## two-player games

~~~ ~~~ - in a puzzle, 1 player makes all moves -- to solve puzzle, search state space for best possible outcome - 2-player games? chess, Go, hex, ... how to solve? - ideas from chess -- [https://en.wikipedia.org/wiki/The_Turk 1770 the Turk automaton] -- 1913 [http://webdocs.cs.ualberta.ca/~hayward/396/asn/zermelo.pdf zermelo] /on the application of counting theory to the theory of chess/ -- 1947? [https://en.wikipedia.org/wiki/Alan_Turing Alan Turing], [https://en.wikipedia.org/wiki/Claude_Shannon Claude Shannon] discussed chess algs, e.g. minimax -- 1997 [https://en.wikipedia.org/wiki/Deep_Blue_(chess_computer) Deep Blue] defeats Kasparov 3.5--2.5 -- UAlberta connection [https://www.ualberta.ca/science/science-news/2014/august/murray-campbell-and-kasparovs-blue-day Murray Campbell] BSc (1979) MSc (1981) ~~~ ~~~ {}{raw}

~~~ ~~~ - simplest multi-player games? e.g.~ Go, tic-tac-toe, checkers, chess -- 2 players -- alternate turn -- zero-sum (only 1 winner) - *adversarial search*: searching a 2-player game tree - consider a player about to move - in order to pick best move, need to know how opponent will respond - worst case for player, but simplest to analyse (requires no opponent modelling) -- assume opponent *perfect*, always makes best possible move - what does it mean to solve a game? -- *state* position and player-to-move -- *reachable state* any state reachable by sequence of legal moves -- *strategy* for a player, a function that, for any reachable state, returns a legal move -- in 2-player game, to *solve a state* is to find a strategy with best worst-case performance, ie. that guarantees the best possible score, over all possible opponent strategies (so, assuming opponent always makes a best possible move) - initial move for any such strategy can be found by *minimax search*, score is player-to-move's *minimax score* #- [http://csci431.artifice.cc/notes/adversarial-search.html adversarial search by Joshua Eckroth] #- [http://cse3521.artifice.cc/adversarial-search.html adversarial search by Joshua Eckroth] #- [https://player.vimeo.com/video/49134866 video] - play that follows a minimax strategy called *perfect play* - if you missed this lecture, [https://www.youtube.com/watch?reload=9&v=STjW3eH0Cik watch this] ~ [http://inst.eecs.berkeley.edu/~cs61b/fa14/ta-materials/apps/ab_tree_practice/ practice this] ~~~ ~~~ {}{raw}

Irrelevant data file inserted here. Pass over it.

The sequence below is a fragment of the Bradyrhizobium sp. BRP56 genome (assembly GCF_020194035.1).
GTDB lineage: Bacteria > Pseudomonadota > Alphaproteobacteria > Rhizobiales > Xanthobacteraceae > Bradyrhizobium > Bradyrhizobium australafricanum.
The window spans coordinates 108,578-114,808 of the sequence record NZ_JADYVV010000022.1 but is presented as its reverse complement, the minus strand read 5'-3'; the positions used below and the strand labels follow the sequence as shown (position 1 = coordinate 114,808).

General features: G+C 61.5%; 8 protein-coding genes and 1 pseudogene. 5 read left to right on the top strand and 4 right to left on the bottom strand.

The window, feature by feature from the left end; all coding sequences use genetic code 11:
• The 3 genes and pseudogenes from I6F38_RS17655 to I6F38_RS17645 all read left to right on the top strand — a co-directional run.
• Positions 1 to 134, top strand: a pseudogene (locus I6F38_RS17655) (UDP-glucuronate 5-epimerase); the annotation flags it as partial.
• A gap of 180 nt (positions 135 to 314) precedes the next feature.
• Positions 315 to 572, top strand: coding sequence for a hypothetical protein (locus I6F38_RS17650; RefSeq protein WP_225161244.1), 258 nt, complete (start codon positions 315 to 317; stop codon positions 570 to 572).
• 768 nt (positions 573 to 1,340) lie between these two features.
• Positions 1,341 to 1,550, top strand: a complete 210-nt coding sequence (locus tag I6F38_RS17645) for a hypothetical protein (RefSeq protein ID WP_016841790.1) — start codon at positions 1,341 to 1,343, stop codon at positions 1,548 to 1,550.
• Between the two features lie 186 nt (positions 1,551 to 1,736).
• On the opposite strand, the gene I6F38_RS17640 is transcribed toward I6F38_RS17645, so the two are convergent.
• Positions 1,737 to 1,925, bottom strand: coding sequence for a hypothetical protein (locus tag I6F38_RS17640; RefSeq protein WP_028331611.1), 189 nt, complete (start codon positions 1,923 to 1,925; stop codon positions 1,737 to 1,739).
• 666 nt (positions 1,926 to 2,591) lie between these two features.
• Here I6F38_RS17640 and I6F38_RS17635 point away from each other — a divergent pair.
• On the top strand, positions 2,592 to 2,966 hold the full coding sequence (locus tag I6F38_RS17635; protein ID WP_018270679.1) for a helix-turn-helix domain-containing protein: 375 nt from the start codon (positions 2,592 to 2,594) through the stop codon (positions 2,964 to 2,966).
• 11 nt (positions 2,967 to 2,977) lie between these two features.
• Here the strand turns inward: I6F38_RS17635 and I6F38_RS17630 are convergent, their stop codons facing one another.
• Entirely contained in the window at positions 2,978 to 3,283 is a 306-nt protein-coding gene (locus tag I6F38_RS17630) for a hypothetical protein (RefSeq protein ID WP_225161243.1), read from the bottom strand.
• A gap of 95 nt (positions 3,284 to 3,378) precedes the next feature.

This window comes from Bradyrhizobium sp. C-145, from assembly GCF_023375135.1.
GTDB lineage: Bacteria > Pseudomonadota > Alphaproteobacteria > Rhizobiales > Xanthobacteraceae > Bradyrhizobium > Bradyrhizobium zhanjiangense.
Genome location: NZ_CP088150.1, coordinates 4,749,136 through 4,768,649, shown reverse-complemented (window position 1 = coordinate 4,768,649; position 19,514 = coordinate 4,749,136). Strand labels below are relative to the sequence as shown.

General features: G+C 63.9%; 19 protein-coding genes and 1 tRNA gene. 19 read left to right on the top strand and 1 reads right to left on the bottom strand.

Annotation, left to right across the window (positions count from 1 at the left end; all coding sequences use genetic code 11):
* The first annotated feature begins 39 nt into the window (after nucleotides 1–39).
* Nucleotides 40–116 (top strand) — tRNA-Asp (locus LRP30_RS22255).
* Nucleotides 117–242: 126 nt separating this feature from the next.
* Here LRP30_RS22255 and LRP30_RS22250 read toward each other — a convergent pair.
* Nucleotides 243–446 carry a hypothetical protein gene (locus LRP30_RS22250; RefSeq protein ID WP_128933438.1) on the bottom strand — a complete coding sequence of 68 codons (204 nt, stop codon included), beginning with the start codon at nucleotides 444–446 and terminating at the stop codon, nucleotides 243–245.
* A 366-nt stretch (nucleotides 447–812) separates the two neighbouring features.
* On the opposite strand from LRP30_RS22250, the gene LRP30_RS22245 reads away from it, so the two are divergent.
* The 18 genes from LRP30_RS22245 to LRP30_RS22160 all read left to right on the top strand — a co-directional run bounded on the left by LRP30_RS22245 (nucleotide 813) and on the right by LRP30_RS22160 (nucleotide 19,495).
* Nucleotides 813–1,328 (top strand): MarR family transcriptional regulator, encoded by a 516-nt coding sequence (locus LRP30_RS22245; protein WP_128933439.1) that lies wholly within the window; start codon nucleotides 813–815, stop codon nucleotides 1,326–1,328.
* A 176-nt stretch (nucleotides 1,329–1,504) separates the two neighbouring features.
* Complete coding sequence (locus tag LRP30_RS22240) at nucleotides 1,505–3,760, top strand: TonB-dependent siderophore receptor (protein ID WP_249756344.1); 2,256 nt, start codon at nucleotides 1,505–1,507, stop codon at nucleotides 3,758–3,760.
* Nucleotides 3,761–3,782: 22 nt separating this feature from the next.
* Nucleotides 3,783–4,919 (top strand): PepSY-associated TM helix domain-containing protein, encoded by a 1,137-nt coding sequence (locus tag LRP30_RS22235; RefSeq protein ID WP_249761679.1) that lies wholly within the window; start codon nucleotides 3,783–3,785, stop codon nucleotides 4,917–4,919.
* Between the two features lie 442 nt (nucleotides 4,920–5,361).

## minimax

~~~ ~~~ - to find minimax value, explore game-state tree in any order that finds values of children before value of node - minimax algorithm: search space to find root state minimax value ~~~ ~~~ {minimax algm, max/min format}{} root node is a max node each child of a max node is a min node each child of a min node is a max node def eval(s): for player MAX, return score of s def minimax(s): if terminal(s): return eval(s) if s.player() == MAX: return max(for all children c of s, minimax(c)) if s.player() == MIN: return min(for all children c of s, minimax(c)) ~~~~ ~~~ {}{raw}

## minimax example, min/max format

~~~ ~~~ {}{} node: state edge (root, level 1): p1 move edge (level 1, level 2): p2 move leaf label: p1 score for each node, p1 minimax value ? best play? * / | \ / | \ * * * / | \ / \ / | \ * * * * * * * * 2 3 -1 1 6 -4 2 9 1 / | \ / | \ -1 1 -4 / | \ / \ / | \ * * * * * * * * 2 3 -1 1 6 -4 2 9 p1 best play from root: middle p2 best play at level 1: after p1 left: right (p1 scores -1) after p1 middle: left (p1 scores 1) after p1 right: left (p1 scores -4) ~~~ ~~~ {}{raw}

## pruning game trees

~~~ ~~~ when solving a state, usually not necessary to examine the whole tree - once one winning move is found, remaining moves can be ignored - this motivates alpha-beta search - [http://webdocs.cs.ualberta.ca/~hayward/396/asn/mmx.pdf pruning example] ~~~ ~~~ {minimax pruning example, min/max format}{} recall min/max format: p1 max, p2 min, show p1 values a / \ b c / \ /|\ d e f g h 7 5 3 ? ? assume dfs with children explored left-to-right * / \ 5 <=3 / \ /|\ 7 5 3 ? ? after examining node we know ... d val(b) <= 7 e val(b) = min(7,5) = 5 c val(c) <= 3 now, no need to learn more about val(c) ... val(c) <=3 < val(b) ... p1 prefers b to c ... so prune remaining children of c from our search ~~~ ~~~ {}{raw}

## alpha-beta search

~~~ ~~~ - {{αβ}}-search = minimax search with {{αβ}} pruning - {{α}}: value, best p1 option so far, on path current-to-root - {{β}}: value, best p2 option so far, on path current-to-root - minimax, so can be used as a solver -- leaf scores must be true scores -- must be able to reach all leaf nodes in reasonable time - can *also* be used as heuristic player -- find fast heuristic, use on all leaves at a fixed depth -- eg. simple chess player ~~~ ~~~ {examples} - [https://www.youtube.com/watch?v=xBXHtz4Gbdo video example] - to see our algorithm run on this example, go to directory +simple/alphabeta+ and run +alphabeta.py+ on input +t2.in+ - [http://inst.eecs.berkeley.edu/~cs61b/fa14/ta-materials/apps/ab_tree_practice/ practice here] ~~~